Parallel Transduction of Nanomechanical Motion Using Plasmonic Resonators.

Thijssen R, Kippenberg TJ, Polman A, Verhagen E - ACS Photonics (2014)

Mechanical response of a beam undergoing thermallyinduced parametricamplification, showing greatly increased response amplitude, higheffective Q-factor, and higher order sidebands ofthe fundamental out-of-plane mode at 2.21 MHz.
© Copyright Policy - editor-choice
Related In: Results  -  Collection

License
Show All Figures
getmorefigures.php?uid=PMC4307941&req=5

fig6: Mechanical response of a beam undergoing thermallyinduced parametricamplification, showing greatly increased response amplitude, higheffective Q-factor, and higher order sidebands ofthe fundamental out-of-plane mode at 2.21 MHz.
Mentions: We have also studied the out-of-planemechanical mode under highillumination power; Figure 6 shows the mechanicalresonance spectrum for an array of eight beams under 10 mW irradiation.The mechanical transduction amplitude exceeds the noise by 50 dB andis much more than in Figure 3. Also, the effectivequality factor of the resonance increases to Qm > 50.000; this is a lower limit determined by thermalfluctuationsthat shift the resonance during the measurement averaging time. Figure 6 shows several harmonics at a frequency spacingexactly equal to the fundamental frequency of 2.21 MHz. The appearanceof these higher order sidebands is intrinsic to the large modulationamplitude (up to 10% of the dc transmitted power). At these modulationamplitudes, power is transferred not only to the first sideband butalso to higher order sidebands.33 Spectrasuch as that shown in Figure 6 are observedfor laser powers > 8 mW, with the exact threshold depending onthelaser focusing condition.

Bottom Line: We demonstrate parallel transduction of thermally driven mechanical motion of an array of gold-coated silicon nitride nanomechanical beams, by using near-field confinement in plasmonic metal-insulator-metal resonators supported in the gap between the gold layers.The free-space optical readout, enabled by the plasmonic resonances, allows for addressing multiple mechanical resonators in a single measurement.The appearance of photothermally driven parametric amplification indicates the possibility of plasmonic mechanical actuation.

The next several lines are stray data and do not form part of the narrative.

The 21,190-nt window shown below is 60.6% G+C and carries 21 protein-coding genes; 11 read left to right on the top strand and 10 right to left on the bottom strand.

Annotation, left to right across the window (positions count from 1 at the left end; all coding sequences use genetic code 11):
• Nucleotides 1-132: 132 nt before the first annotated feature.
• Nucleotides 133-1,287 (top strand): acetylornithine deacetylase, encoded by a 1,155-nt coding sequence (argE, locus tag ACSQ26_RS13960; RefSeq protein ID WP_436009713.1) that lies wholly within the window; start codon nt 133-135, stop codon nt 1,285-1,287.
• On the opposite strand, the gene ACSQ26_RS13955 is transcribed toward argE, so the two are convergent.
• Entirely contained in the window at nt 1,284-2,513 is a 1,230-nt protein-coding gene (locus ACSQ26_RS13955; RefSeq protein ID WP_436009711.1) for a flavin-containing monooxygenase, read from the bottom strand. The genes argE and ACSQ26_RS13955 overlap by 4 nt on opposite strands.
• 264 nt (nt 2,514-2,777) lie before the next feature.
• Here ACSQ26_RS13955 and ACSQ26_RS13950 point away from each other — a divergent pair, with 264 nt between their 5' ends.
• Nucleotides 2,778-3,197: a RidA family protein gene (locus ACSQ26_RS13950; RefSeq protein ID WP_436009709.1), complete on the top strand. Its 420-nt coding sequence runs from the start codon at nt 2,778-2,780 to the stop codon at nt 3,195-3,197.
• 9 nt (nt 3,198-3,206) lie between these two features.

View Article: PubMed Central - PubMed

Affiliation: Center for Nanophotonics, FOM Institute AMOLF , Science Park 104, 1098XG Amsterdam, The Netherlands.

ABSTRACT

We demonstrate parallel transduction of thermally driven mechanical motion of an array of gold-coated silicon nitride nanomechanical beams, by using near-field confinement in plasmonic metal-insulator-metal resonators supported in the gap between the gold layers. The free-space optical readout, enabled by the plasmonic resonances, allows for addressing multiple mechanical resonators in a single measurement. Light absorbed in the metal layer of the beams modifies their mechanical properties, allowing photothermal tuning of the eigenfrequencies. The appearance of photothermally driven parametric amplification indicates the possibility of plasmonic mechanical actuation.

No MeSH data available.